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Mary Wilner

Mary Mehrnoosh Eshaghian-Wilner, Ph.D. - Professor of Engineering Practice
Research Interests:
  • Computing Architectures and Interconnects: Bio-inspired and Nanoscale Computing, MEMS, Optical Interconnects, VLSI and Reconfigurable chips
  • Computing Networks and Algorithms: Heterogeneous/Cluster/Grid/Cloud Computing, Mapping and Scheduling paradigms/algorithms/tools
  • Biomedical Applications: Nanomedicine, Bioinformatics, Sequence Alignment, Image-Processing, Computer Vision
  • Technology Law: Technology Transfer, Intellectual Property, Patent Reform, Digital Rights, Cyber Law/Crimes, Internet Privacy
Biographical Information:

Dr. Mary Mehrnoosh Eshaghian-Wilner has over 26 years of research experience in various areas within the field of Computer Engineering. Additionally, she has worked in the area of patent law for several years. She has published numerous scientific papers, including two books, and has handled the prosecution and infringement analysis of many complex U.S. and international patents. Dr. Eshaghian-Wilner currently is a Professor of Engineering Practice at the Electrical Engineering-Systems Department at the University of Southern California (USC), and since 2004 has been an Adjunct Professor of Electrical Engineering at the University of California, Los Angeles (UCLA). Prior to joining UCLA, she was a tenured full Professor and Department Head at the Computer Engineering Department of Rochester Institute of Technology.

Professor Eshaghian-Wilner received her B.S. degree in Biomedical and Electrical Engineering (1985), M.S. degree in Computer Engineering (1985), her Engineers degree in Electrical Engineering (1988), and her Ph.D. in Computer Engineering (1988), all from USC. She holds a J.D. degree from the Northwestern California School of Law, and has graduated Cum Laude with an LL.M. degree from the Thomas Jefferson School of Law. She is admitted to the State Bar of California and the Washington, D.C. Bar, and is registered as a Patent Attorney with the United States Patent and Trademark Office.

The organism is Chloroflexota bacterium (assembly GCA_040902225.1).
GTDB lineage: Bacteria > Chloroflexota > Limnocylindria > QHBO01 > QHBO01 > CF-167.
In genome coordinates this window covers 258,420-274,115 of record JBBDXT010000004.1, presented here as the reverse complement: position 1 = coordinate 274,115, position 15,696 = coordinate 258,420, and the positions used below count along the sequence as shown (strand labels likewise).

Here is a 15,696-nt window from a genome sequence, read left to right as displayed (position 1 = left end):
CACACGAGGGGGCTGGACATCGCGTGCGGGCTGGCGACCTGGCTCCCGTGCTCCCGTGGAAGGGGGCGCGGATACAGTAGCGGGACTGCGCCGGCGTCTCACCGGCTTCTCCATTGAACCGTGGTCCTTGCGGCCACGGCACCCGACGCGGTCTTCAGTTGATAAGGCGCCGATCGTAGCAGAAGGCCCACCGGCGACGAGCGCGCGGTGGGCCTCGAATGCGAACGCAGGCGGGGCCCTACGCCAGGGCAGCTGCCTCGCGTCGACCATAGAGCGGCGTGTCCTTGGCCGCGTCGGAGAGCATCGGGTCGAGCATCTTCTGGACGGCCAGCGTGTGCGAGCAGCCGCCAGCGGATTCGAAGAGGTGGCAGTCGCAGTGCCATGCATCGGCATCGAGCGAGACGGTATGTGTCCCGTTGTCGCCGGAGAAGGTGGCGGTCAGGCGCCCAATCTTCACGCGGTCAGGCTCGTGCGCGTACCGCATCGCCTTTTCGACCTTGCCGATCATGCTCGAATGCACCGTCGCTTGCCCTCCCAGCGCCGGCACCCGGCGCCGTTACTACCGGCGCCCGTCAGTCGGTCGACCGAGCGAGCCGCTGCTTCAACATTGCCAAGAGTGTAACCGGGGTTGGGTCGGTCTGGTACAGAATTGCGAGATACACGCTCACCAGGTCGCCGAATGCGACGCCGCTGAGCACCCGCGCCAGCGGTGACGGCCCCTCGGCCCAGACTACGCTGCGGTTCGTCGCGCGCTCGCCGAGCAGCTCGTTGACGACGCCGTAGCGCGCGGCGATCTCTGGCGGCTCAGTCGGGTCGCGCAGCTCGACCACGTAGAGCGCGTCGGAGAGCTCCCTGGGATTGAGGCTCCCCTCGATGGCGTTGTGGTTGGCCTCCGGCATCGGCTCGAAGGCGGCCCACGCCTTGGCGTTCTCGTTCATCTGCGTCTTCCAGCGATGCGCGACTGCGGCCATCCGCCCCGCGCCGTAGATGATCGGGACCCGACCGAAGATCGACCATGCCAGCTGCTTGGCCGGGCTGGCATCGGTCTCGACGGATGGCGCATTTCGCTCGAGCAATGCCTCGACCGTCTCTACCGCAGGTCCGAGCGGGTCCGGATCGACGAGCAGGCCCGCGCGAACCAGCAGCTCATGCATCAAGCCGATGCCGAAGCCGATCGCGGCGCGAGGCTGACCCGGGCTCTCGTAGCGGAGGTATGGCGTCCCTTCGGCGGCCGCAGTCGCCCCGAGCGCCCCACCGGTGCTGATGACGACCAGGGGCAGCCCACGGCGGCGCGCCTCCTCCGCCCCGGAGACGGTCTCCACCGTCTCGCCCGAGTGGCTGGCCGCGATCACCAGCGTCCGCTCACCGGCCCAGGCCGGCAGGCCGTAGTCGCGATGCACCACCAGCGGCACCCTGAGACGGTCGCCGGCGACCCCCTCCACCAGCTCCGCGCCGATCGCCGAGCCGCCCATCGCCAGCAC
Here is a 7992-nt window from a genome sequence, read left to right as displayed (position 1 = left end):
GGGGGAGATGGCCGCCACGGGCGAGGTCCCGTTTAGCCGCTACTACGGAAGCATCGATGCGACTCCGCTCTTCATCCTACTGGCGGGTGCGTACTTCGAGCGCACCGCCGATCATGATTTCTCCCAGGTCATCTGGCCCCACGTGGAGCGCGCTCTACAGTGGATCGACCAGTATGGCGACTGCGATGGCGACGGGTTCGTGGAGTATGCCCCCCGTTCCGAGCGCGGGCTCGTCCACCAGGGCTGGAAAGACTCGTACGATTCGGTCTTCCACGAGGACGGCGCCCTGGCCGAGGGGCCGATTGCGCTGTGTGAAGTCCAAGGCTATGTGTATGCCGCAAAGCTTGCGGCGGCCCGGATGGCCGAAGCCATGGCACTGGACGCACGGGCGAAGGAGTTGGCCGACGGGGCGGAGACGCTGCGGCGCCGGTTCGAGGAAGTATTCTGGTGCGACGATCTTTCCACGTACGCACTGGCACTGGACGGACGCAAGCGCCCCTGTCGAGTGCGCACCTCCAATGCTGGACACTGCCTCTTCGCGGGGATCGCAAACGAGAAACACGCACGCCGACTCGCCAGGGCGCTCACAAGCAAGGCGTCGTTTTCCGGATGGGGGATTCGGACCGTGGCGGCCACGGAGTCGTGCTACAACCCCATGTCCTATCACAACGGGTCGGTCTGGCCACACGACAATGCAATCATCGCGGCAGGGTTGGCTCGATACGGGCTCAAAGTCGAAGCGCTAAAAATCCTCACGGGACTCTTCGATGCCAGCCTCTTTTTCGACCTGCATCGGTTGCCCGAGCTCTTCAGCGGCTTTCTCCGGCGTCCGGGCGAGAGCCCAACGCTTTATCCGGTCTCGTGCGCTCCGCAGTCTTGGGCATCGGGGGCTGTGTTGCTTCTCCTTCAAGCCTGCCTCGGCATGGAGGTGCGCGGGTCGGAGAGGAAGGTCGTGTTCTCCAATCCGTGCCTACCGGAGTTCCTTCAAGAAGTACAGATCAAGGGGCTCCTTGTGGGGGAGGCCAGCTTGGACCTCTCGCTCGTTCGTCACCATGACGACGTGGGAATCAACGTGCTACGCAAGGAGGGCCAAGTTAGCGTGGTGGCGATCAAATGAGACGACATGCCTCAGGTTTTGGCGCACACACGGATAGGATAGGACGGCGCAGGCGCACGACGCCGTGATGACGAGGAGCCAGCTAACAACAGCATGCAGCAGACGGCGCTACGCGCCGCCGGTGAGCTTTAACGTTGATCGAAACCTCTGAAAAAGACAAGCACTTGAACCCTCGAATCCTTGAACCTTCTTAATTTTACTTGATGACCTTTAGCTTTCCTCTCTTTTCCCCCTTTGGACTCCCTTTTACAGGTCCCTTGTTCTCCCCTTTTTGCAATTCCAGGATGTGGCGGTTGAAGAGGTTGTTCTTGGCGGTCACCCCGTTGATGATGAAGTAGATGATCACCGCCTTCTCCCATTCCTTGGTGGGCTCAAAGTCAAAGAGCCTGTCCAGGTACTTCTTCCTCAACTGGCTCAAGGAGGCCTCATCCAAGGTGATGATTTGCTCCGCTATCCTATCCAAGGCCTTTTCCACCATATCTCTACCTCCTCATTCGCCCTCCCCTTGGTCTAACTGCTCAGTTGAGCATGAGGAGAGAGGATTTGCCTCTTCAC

Professor Eshaghian-Wilner is best known for her pioneering contributions to three areas of Optical Computing, Heterogeneous Computing, and Nanoscale Computing. In the area of Optical Computing, she produced one of the first theses that dealt with the computational aspects of optical interconnects for VLSI chips. The OMC model was developed by Professor Eshaghian-Wilner as part of her Ph.D. work, and since then, many architectures and algorithms have been designed by on that model.

In the area of Heterogeneous Computing, Professor Eshaghian-Wilner is the editor of the field's first book, "Heterogeneous Computing," and she is the co- founder of the IEEE Heterogeneous Computing Workshop. The NSF-funded Cluster-M model was developed by her team, as one of the first paradigms for executing heterogeneous applications to systems. The Cluster-M mapping is still the fastest known algorithm for mapping arbitrary task graphs onto arbitrary system graphs.

In the area of Nanoscale Computing, one of Professor Eshaghian-Wilner's most notable results involves the design of highly interconnected multiprocessor chips with spin waves that possess an unprecedented degree of interconnectivity that was not possible previously with electrical VLSI interconnects. These designs have a great potential to be used as part of miniature implantable devices for biomedical applications and nanomedicine. Professor Eshaghian-Wilner serves on the editorial board of Journal of Nanomedicine and Nanotechnology, and is a founding series co-editor of "Nature Inspired Computing" for Wiley & Sons. She has edited the first book of this series, "Bio-inspired and Nanoscale Integrated Computing".

Professor Eshaghian-Wilner's most recent area of research is in Technology Law. She is investigating how various forms of emerging technologies may be impacted by, and come into conflict with, U.S. and international policies and laws. For example, Pervasive (heterogeneous/ubiquitous) computing and nanotechnology are two emerging technologies in which she an extensive scientific background. While these two technologies are entirely different from each other, they both are seemingly invisible, one in terms of interconnectivity and the other in terms of size. They can therefore introduce continuously magnifying challenges to policies and laws that protect rights and property.

Professor Eshaghian-Wilner has founded and/or chaired numerous IEEE conferences and organizations, including the IEEE Women in Engineering affinity division of the Coastal Los Angeles Section. She is the recipient of several prestigious grants and honors including a teaching award for being voted as the best teacher by her engineering students. Professor Eshaghian-Wilner is a nominee for the Presidential Award for Excellence in Science, Mathematics and Engineering Mentoring.